I also noticed most series feature high school students or 30-something adults. There wasn’t really any shows for 20-year-olds trying to find their place in the world. So, I started to write a comedy about two existentially conscious friends in their twenties, struggling with the absurdity of our world.
As I began to develop the series, I made sure to fill it with everything that mattered to me. Episodes on women’s safety, mental health and animal rights; to name a few.
What was most important to me was for the focus to always be on women supporting each other. I view my friends as the loves of my life. So, it’s always bothered me that film primarily associates love with partners and dating.
I wanted Eileen’s Garden to send the message that the love you feel for your friends is just as valid as the love you feel for a partner. So, I guess the show really came from my own experiences, as well as my relationships with comedy and philosophy.
OM: What are you hoping to accomplish with it?
SS: A lot of my goals for Eileen’s Garden are related to mental health awareness. I really want this series to help normalize mental wellness, while portraying it in a more realistic way. Many shows that depict mental health end with a character taking their own life. (Examples: 13 Reasons Why, A Star Is Born, Girl Interrupted, One Flew Over The Cuckoo’s Nest).
What these projects ignore is the repercussions this has on its audience. It communicates to viewers that there is no cure for things like depression and that their only option is to give up. Of course, that isn’t their intention, but when this is the way mental health is mostly portrayed in the media, it can be dangerous.
Eileen’s Garden takes a fresh approach when tackling mental health. We will never show suicide or self-harming. It’s far more empowering to watch characters like Eve grow from her fears and learn to coexist with her anxiety. We even have an episode where Eileen teaches Eve (and the audience) a real coping strategy that therapists actually use with their patients.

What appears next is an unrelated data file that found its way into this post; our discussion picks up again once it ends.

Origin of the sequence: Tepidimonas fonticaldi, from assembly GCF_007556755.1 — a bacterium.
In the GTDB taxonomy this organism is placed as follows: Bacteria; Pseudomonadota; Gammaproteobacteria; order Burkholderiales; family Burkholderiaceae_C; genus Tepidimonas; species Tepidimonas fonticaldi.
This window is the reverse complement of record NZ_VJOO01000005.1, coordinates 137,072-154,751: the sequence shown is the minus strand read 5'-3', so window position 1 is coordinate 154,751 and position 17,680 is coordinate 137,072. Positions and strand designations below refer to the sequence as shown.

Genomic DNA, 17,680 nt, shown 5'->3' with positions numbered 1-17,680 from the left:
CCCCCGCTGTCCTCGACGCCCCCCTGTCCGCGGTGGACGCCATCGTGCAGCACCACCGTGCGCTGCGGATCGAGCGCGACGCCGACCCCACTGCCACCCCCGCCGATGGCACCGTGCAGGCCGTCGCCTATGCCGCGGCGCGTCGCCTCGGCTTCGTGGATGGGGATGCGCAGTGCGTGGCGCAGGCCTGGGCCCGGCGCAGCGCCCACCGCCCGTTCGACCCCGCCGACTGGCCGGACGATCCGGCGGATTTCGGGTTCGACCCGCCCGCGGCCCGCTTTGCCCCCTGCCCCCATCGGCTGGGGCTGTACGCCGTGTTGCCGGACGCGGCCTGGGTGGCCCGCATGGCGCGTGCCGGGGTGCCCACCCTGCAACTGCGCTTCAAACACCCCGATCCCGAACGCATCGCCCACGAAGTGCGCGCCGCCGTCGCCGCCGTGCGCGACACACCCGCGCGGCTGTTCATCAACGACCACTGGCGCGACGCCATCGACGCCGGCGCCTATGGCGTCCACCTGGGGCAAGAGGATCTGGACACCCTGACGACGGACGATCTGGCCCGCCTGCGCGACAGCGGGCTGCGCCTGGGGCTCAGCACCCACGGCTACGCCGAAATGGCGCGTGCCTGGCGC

The overall goal of this series is to provide comfort to viewers struggling with their own lives. We can't solve your problems, but we can certainly distract you from them. I hope our audience will feel validated and supported while watching. That’s what this is really all about.
OM: What are the next steps for Eileen's Garden?
SS: Right now, we’re trying to raise money to produce a full first season. Donations can be made through our IndieGoGo campaign or by contacting me directly. We’ve been speaking to companies regarding sponsorship and looking into funding organizations. Once season one is produced, we plan to release full episodes on YouTube because it’s more accessible to viewers. Future seasons will be released on streaming platforms. I’m excited to see where Eileen’s Garden will take me.
To learn more about Eileen’s Garden, check out the YouTube channel here.
Briefly in other arts news, Orillia Museum of Art and History is doing a Plein Air Watercolour Workshop with Julianna Hawke on Aug. 19. For more information and to register, click here.
Coldwater Steampunk Festival is ongoing online and in the village of Coldwater, from now until Aug. 22. For all the details on everything happening in this year’s festival, check out the website here. This year’s theme is Go Galactic.
Have a wonderful weekend and perhaps we will See You on the Patio!
If you have arts news, send it to firstname.lastname@example.org to be included.